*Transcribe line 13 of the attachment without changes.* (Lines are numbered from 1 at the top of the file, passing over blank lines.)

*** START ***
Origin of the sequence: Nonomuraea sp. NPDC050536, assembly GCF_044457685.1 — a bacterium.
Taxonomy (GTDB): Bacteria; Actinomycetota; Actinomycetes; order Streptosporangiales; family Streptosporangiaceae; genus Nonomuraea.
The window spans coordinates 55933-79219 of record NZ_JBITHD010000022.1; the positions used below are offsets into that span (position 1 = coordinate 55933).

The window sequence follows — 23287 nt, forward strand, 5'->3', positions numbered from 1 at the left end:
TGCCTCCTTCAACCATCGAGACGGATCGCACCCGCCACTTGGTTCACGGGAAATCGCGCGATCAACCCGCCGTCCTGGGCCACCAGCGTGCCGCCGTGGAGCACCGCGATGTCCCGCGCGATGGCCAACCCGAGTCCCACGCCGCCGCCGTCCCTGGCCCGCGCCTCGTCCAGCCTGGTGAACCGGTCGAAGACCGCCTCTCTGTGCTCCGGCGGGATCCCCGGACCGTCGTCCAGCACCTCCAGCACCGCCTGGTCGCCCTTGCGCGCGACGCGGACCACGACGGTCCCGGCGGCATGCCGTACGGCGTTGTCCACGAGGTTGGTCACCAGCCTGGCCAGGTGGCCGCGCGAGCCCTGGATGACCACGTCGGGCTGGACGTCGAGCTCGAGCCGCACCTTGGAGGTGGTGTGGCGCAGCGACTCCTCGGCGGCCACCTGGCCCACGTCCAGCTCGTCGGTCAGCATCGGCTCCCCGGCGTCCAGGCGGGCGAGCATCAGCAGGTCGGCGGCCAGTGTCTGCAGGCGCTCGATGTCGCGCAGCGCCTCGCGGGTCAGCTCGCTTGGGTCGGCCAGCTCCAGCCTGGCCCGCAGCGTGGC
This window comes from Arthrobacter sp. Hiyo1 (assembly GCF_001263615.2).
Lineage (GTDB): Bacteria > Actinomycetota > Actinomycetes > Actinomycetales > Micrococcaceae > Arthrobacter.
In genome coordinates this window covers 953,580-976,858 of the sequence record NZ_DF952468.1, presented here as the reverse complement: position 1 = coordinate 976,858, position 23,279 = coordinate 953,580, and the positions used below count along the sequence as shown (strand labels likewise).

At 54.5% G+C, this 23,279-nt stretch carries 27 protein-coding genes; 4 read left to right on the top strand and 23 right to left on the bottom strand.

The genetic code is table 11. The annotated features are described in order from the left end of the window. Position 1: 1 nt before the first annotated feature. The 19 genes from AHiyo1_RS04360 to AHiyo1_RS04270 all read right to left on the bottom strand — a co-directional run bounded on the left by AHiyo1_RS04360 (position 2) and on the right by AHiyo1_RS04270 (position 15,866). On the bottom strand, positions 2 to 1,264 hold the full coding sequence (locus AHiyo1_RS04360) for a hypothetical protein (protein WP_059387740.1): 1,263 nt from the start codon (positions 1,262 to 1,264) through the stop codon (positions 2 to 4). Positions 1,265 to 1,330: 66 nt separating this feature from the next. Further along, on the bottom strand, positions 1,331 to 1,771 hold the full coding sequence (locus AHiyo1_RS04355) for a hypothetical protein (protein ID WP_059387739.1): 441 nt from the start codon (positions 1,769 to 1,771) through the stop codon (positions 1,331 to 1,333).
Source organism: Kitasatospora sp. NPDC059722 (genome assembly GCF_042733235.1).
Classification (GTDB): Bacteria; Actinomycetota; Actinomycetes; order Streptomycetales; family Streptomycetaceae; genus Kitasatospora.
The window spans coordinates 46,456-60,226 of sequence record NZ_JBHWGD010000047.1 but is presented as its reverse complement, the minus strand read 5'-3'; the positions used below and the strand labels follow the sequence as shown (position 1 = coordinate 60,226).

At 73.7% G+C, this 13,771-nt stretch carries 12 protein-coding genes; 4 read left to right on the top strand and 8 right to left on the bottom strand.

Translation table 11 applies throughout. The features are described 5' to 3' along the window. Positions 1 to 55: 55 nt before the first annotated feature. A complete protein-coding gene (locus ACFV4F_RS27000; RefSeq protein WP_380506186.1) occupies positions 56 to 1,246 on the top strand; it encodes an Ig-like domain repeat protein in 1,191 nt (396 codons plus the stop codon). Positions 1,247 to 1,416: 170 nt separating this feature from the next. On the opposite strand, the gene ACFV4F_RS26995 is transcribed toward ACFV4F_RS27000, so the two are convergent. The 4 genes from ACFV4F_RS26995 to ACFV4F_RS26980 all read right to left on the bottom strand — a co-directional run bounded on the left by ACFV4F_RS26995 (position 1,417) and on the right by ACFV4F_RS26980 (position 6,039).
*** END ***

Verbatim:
The window spans coordinates 46,456-60,226 of sequence record NZ_JBHWGD010000047.1 but is presented as its reverse complement, the minus strand read 5'-3'; the positions used below and the strand labels follow the sequence as shown (position 1 = coordinate 60,226).